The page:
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Fine art prints of cormorants for the walls of your home or office.
The double crested cormorant (phalacrocorax auritus) can be found in rivers, lakes and coastlines across the united states from coast to coast, into northern Mexico, central Canada, along the Pacific coast to Alaska and north along the Canadian Atlantic coast. Because they do not tolerate cold weather well, they migrate with the seasons.
During the breeding season they get two small crests of black and white feathers on the side of their heads and the facial skin turns more orange.
The double crested cormorant swims and dives for the fish that are the mainstay of their diet. They also eat amphibins and crustaceans that they catch. They may dive as deep as twenty five feet and for as long as thirty to seventy seconds in search of prey.
Beacuse their feathers are not waterproof, you will often see them perched with wings ourspread, drying them in the sun. They spend about half of their time in this manner and the rest in the search of food.
Fine art prints of double crested cormorants for the walls of your home or office.
Title: Migrating Cormorants
Title: Double Crested Trio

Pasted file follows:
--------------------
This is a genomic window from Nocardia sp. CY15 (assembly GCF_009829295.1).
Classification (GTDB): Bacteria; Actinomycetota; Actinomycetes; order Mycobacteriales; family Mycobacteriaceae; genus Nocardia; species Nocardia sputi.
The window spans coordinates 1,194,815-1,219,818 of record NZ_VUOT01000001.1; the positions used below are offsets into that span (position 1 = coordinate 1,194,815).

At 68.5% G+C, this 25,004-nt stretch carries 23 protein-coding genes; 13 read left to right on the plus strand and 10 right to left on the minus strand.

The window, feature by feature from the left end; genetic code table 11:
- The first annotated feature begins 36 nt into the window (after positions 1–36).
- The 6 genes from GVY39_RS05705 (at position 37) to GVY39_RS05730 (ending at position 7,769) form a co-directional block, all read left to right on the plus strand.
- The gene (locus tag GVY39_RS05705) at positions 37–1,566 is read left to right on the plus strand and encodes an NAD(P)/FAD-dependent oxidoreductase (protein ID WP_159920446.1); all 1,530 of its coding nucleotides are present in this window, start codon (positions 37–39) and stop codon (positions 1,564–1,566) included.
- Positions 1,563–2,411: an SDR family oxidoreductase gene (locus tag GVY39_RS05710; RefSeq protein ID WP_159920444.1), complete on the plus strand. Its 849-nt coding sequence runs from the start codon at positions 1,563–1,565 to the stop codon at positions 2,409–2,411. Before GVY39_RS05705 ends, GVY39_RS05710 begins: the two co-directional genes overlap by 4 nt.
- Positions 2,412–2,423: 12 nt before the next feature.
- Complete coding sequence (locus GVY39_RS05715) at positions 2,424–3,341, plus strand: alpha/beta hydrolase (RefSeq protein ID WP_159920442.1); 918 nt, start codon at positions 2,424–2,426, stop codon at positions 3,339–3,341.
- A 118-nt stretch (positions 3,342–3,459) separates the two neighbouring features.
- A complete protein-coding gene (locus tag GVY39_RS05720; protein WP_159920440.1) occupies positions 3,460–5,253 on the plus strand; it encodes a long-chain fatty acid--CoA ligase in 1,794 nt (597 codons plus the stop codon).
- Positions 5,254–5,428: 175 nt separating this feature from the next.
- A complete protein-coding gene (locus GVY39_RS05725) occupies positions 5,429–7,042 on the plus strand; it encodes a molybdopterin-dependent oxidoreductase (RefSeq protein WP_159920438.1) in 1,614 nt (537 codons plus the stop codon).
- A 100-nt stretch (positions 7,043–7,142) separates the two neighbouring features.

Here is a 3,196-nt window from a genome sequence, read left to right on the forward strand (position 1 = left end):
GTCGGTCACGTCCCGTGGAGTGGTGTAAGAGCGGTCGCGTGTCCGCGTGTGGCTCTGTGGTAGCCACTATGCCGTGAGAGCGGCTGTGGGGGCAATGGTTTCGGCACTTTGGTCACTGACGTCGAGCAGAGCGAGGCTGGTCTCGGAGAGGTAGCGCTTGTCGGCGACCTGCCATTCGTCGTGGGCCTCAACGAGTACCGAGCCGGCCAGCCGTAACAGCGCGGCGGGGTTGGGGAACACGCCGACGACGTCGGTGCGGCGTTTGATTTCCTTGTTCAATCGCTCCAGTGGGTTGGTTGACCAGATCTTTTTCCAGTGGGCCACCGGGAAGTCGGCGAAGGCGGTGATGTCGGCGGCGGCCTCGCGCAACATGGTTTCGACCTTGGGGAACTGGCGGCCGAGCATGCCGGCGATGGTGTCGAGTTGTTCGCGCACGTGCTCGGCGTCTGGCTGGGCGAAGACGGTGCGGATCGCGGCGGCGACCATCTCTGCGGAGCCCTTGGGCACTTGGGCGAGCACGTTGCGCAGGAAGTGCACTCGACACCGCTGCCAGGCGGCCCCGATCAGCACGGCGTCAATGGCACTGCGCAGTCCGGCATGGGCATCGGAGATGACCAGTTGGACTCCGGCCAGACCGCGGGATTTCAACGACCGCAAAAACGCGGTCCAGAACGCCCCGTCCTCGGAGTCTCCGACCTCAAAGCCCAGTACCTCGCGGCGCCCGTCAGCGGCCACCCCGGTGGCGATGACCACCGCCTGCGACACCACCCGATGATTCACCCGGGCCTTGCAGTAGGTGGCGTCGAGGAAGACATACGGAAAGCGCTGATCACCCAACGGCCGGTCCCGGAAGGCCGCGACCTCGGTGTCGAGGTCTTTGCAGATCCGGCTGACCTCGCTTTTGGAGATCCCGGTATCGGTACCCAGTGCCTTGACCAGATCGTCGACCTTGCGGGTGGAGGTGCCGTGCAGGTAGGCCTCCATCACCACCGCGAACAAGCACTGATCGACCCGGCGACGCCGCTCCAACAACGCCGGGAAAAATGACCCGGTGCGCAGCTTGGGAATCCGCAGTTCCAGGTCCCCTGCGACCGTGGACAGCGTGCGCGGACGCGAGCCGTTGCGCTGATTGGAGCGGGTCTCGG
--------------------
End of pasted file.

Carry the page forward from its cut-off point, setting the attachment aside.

Title: Immature Double Crested Cormorant
Title: Success BW
Title: Head First Inspection
Title: Head First Inspection
Title: Portrait Of A Cormorant
Title: Lazy Bird
Title: Double Crested Cormorants
Title: Posing Cormorant
The neotropic cormorant (phalacrocorax brasilianus) ranges from Cape Horn in South America, to the southern United States of Arizona, Texas, Oklahoma, New Mexico, Arkansas and Louisianna preferring freshwater and saltwater wetlands, coastal and inland. They wander westward to California, northward to Saskatchewan, and easterward to Pennsylvania. They are also found in the Bahamas and Cuba. They are also called the olivaceous cormorant, Mexican cormorant, and Brazilian cormorant. In Argentian they are known by the Indian name "bigua."
This medium sized cormorant measures approximately 24" in length with a wingspan of about 40." Mainly black with a yellow-brown throat patch, this slender, long bodied bird has a long tail and frequently holds its long neck in an"S" shape. The bill is blunt with a hooked tip and the feet are webbed. The upper part of the wings is slightly grayer that the rest of the bird. Juveniles are brownish in color.
White tufts appear on the sides of the head of breeding birds as well as scattered white plumes on the sides of the head and neck. The throat patch gets a white edge during the breeding season.
The neotropic cormorant feeds mainly on small fish but also eats tadpoles, frogs and aquatic insects. It is the only known cormorant to plunge-dive for prey, but does so from a height of no more that one and three quarters feet. It usually dives for it prey, in short dives of five to fifteen seconds. They are also know to forage in groups, beating their wings on the water in unison to drive prey into shallower water to make them easier to catch.
Unlike other cormorants, you may find them perched on wires.
Fine art prints of neotropic cormorants for the walls of your home or office.
Title: Neotropic Cormorant
Art work shipped and billed by fineArtamerica.